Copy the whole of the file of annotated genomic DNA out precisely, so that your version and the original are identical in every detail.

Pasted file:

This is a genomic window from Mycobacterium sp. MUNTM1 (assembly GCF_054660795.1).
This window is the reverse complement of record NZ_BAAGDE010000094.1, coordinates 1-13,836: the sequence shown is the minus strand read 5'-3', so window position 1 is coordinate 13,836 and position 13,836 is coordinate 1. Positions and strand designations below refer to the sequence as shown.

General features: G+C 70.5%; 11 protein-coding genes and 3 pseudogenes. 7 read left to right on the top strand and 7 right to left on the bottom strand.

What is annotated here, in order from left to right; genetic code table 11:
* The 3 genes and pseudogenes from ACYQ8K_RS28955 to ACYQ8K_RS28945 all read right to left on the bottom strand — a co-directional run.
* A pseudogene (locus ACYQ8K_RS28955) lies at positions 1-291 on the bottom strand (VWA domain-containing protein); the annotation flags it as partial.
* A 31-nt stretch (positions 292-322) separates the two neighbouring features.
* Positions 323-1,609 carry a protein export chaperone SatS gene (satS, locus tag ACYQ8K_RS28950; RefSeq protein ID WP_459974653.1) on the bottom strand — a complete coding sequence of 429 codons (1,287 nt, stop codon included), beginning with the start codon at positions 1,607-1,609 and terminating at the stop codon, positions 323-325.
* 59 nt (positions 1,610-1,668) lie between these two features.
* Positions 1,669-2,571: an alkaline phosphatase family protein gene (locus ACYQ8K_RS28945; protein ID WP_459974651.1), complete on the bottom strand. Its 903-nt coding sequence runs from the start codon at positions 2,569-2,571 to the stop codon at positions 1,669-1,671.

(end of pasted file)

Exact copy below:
This is a genomic window from Mycobacterium sp. MUNTM1 (assembly GCF_054660795.1).
This window is the reverse complement of record NZ_BAAGDE010000094.1, coordinates 1-13,836: the sequence shown is the minus strand read 5'-3', so window position 1 is coordinate 13,836 and position 13,836 is coordinate 1. Positions and strand designations below refer to the sequence as shown.

General features: G+C 70.5%; 11 protein-coding genes and 3 pseudogenes. 7 read left to right on the top strand and 7 right to left on the bottom strand.

What is annotated here, in order from left to right; genetic code table 11:
* The 3 genes and pseudogenes from ACYQ8K_RS28955 to ACYQ8K_RS28945 all read right to left on the bottom strand — a co-directional run.
* A pseudogene (locus ACYQ8K_RS28955) lies at positions 1-291 on the bottom strand (VWA domain-containing protein); the annotation flags it as partial.
* A 31-nt stretch (positions 292-322) separates the two neighbouring features.
* Positions 323-1,609 carry a protein export chaperone SatS gene (satS, locus tag ACYQ8K_RS28950; RefSeq protein ID WP_459974653.1) on the bottom strand — a complete coding sequence of 429 codons (1,287 nt, stop codon included), beginning with the start codon at positions 1,607-1,609 and terminating at the stop codon, positions 323-325.
* 59 nt (positions 1,610-1,668) lie between these two features.
* Positions 1,669-2,571: an alkaline phosphatase family protein gene (locus ACYQ8K_RS28945; protein ID WP_459974651.1), complete on the bottom strand. Its 903-nt coding sequence runs from the start codon at positions 2,569-2,571 to the stop codon at positions 1,669-1,671.